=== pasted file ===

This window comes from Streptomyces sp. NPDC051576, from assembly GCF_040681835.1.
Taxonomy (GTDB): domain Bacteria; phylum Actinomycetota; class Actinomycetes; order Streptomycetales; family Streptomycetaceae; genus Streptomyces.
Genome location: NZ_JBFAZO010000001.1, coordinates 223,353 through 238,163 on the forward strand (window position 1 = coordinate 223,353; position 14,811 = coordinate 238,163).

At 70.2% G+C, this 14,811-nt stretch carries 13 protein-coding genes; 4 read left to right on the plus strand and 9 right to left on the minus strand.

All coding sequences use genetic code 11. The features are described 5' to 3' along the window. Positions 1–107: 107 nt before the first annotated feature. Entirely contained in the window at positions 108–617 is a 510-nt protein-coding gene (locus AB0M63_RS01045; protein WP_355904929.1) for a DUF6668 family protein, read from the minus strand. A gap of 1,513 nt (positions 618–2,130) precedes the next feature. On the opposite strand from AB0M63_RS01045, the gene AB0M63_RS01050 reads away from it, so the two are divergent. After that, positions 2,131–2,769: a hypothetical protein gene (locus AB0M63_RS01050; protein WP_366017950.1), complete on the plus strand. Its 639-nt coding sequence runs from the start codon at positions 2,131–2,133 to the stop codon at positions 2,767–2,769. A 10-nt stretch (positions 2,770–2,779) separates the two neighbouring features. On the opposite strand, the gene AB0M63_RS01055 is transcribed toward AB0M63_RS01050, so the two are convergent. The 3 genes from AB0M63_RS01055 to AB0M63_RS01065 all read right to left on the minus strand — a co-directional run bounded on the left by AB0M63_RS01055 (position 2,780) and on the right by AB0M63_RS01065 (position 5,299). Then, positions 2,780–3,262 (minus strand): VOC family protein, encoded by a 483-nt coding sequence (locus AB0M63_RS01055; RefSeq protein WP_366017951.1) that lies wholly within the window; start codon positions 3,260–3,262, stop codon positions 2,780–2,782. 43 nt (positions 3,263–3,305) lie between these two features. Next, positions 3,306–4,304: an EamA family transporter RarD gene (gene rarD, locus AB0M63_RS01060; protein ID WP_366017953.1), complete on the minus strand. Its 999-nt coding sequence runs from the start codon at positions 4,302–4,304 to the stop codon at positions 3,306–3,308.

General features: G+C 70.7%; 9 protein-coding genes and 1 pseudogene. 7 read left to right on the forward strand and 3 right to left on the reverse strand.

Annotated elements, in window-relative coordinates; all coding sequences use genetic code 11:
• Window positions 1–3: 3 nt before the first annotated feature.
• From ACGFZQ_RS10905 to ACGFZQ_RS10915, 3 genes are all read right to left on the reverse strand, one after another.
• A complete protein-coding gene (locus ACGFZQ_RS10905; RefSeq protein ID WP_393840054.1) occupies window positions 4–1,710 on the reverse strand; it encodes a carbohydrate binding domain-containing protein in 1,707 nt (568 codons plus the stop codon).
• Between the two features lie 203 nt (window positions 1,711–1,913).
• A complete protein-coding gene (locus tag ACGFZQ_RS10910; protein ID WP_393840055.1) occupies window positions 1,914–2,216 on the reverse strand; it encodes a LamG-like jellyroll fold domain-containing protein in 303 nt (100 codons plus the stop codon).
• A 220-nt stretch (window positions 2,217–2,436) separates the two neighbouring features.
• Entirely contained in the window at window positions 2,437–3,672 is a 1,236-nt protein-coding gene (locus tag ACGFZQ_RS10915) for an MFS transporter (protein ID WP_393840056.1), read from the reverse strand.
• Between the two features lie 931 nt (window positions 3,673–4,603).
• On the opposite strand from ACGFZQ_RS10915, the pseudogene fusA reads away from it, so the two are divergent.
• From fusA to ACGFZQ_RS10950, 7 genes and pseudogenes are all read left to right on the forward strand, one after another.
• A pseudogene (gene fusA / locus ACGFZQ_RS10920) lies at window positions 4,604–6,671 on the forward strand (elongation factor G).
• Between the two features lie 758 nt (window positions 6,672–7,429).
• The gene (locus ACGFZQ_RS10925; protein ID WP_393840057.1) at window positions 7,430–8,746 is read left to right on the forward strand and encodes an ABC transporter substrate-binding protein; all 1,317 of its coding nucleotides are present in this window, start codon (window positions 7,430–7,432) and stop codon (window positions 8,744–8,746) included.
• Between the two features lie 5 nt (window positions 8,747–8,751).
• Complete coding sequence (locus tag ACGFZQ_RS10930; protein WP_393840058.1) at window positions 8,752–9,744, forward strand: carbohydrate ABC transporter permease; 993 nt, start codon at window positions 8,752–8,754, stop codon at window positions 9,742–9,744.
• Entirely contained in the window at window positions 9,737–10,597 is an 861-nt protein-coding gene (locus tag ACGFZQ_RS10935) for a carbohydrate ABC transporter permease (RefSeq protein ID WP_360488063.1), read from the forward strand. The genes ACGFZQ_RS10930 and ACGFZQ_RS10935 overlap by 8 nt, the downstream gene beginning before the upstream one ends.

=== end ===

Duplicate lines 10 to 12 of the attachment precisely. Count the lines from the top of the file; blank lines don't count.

• A complete protein-coding gene (locus ACGFZQ_RS10905; RefSeq protein ID WP_393840054.1) occupies window positions 4–1,710 on the reverse strand; it encodes a carbohydrate binding domain-containing protein in 1,707 nt (568 codons plus the stop codon).
• Between the two features lie 203 nt (window positions 1,711–1,913).
• A complete protein-coding gene (locus tag ACGFZQ_RS10910; protein ID WP_393840055.1) occupies window positions 1,914–2,216 on the reverse strand; it encodes a LamG-like jellyroll fold domain-containing protein in 303 nt (100 codons plus the stop codon).